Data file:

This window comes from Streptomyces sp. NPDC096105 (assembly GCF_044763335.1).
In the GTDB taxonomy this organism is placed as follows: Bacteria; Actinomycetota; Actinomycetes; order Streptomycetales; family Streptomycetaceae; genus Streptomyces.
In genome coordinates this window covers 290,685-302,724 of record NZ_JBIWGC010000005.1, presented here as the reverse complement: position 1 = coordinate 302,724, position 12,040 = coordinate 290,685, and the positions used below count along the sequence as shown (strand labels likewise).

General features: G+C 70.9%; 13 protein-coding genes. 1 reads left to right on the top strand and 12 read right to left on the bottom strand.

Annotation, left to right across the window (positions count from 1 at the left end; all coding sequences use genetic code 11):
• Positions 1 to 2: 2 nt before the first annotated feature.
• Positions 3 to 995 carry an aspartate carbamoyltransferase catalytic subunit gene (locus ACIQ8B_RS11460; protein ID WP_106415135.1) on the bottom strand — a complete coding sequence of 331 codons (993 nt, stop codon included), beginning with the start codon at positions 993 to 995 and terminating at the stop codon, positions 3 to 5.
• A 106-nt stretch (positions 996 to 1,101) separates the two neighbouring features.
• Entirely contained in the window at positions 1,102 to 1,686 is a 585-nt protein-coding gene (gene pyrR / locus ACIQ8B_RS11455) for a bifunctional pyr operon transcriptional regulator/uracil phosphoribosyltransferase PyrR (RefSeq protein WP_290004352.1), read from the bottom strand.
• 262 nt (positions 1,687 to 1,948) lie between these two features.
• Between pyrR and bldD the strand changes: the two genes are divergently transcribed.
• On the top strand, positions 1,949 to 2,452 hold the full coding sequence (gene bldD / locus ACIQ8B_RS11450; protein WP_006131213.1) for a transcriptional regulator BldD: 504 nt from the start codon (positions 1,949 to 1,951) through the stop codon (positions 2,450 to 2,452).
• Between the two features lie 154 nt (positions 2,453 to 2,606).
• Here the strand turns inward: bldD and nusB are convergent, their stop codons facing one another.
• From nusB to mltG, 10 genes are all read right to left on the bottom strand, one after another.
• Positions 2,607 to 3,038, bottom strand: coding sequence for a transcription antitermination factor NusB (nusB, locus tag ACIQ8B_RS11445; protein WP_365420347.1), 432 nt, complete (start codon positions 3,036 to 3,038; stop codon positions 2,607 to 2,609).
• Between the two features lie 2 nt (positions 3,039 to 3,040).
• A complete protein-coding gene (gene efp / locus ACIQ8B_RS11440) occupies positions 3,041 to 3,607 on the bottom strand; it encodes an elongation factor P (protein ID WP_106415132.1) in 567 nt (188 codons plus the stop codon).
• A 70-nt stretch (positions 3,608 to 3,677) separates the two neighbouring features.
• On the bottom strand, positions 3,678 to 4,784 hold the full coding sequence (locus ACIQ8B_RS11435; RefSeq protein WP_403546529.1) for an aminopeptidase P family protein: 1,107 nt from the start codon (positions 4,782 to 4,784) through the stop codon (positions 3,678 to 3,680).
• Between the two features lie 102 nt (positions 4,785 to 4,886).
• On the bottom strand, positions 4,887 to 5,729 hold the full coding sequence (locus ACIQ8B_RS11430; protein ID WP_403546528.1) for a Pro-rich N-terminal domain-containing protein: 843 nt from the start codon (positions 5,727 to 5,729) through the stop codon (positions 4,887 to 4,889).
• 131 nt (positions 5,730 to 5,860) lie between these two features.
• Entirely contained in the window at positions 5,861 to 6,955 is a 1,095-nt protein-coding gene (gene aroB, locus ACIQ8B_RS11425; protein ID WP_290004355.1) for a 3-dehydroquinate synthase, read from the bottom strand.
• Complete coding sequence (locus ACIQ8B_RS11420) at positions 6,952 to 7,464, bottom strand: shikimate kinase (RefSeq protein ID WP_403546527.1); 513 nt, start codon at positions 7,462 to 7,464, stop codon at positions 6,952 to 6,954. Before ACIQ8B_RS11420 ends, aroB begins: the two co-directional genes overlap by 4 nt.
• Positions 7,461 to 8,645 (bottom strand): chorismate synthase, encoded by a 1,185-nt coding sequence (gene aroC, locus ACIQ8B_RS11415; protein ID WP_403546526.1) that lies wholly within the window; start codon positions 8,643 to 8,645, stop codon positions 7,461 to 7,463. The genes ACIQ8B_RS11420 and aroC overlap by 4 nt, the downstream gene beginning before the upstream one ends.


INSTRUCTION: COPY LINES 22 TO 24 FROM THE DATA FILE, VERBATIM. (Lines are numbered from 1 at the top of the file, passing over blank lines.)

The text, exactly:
• On the bottom strand, positions 4,887 to 5,729 hold the full coding sequence (locus ACIQ8B_RS11430; protein ID WP_403546528.1) for a Pro-rich N-terminal domain-containing protein: 843 nt from the start codon (positions 5,727 to 5,729) through the stop codon (positions 4,887 to 4,889).
• 131 nt (positions 5,730 to 5,860) lie between these two features.
• Entirely contained in the window at positions 5,861 to 6,955 is a 1,095-nt protein-coding gene (gene aroB, locus ACIQ8B_RS11425; protein ID WP_290004355.1) for a 3-dehydroquinate synthase, read from the bottom strand.